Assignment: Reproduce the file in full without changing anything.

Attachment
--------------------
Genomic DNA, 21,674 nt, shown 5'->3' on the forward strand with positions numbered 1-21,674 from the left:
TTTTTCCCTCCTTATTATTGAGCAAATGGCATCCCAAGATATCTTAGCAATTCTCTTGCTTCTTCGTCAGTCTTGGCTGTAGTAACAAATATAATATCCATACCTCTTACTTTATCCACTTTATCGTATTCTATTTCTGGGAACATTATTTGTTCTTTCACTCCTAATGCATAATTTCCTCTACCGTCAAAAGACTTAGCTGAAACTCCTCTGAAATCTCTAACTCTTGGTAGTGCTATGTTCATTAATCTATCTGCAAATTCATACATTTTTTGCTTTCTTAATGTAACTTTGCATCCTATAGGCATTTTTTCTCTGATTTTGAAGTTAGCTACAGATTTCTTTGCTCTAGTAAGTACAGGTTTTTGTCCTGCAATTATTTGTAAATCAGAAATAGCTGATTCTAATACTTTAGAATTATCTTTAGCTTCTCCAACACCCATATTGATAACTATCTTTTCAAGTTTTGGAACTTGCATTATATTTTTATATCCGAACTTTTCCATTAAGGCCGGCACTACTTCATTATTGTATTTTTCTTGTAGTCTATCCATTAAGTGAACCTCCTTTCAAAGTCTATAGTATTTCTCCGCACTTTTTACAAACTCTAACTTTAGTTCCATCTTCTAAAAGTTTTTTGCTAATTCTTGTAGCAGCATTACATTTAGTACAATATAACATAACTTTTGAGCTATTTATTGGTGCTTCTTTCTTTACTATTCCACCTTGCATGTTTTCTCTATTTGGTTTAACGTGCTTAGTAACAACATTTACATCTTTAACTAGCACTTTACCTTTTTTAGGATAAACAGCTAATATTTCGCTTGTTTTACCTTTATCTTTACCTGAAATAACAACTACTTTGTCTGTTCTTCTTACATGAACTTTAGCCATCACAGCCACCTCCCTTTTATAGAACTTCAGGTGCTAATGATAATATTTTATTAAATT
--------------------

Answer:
Genomic DNA, 21,674 nt, shown 5'->3' on the forward strand with positions numbered 1-21,674 from the left:
TTTTTCCCTCCTTATTATTGAGCAAATGGCATCCCAAGATATCTTAGCAATTCTCTTGCTTCTTCGTCAGTCTTGGCTGTAGTAACAAATATAATATCCATACCTCTTACTTTATCCACTTTATCGTATTCTATTTCTGGGAACATTATTTGTTCTTTCACTCCTAATGCATAATTTCCTCTACCGTCAAAAGACTTAGCTGAAACTCCTCTGAAATCTCTAACTCTTGGTAGTGCTATGTTCATTAATCTATCTGCAAATTCATACATTTTTTGCTTTCTTAATGTAACTTTGCATCCTATAGGCATTTTTTCTCTGATTTTGAAGTTAGCTACAGATTTCTTTGCTCTAGTAAGTACAGGTTTTTGTCCTGCAATTATTTGTAAATCAGAAATAGCTGATTCTAATACTTTAGAATTATCTTTAGCTTCTCCAACACCCATATTGATAACTATCTTTTCAAGTTTTGGAACTTGCATTATATTTTTATATCCGAACTTTTCCATTAAGGCCGGCACTACTTCATTATTGTATTTTTCTTGTAGTCTATCCATTAAGTGAACCTCCTTTCAAAGTCTATAGTATTTCTCCGCACTTTTTACAAACTCTAACTTTAGTTCCATCTTCTAAAAGTTTTTTGCTAATTCTTGTAGCAGCATTACATTTAGTACAATATAACATAACTTTTGAGCTATTTATTGGTGCTTCTTTCTTTACTATTCCACCTTGCATGTTTTCTCTATTTGGTTTAACGTGCTTAGTAACAACATTTACATCTTTAACTAGCACTTTACCTTTTTTAGGATAAACAGCTAATATTTCGCTTGTTTTACCTTTATCTTTACCTGAAATAACAACTACTTTGTCTGTTCTTCTTACATGAACTTTAGCCATCACAGCCACCTCCCTTTTATAGAACTTCAGGTGCTAATGATAATATTTTATTAAATT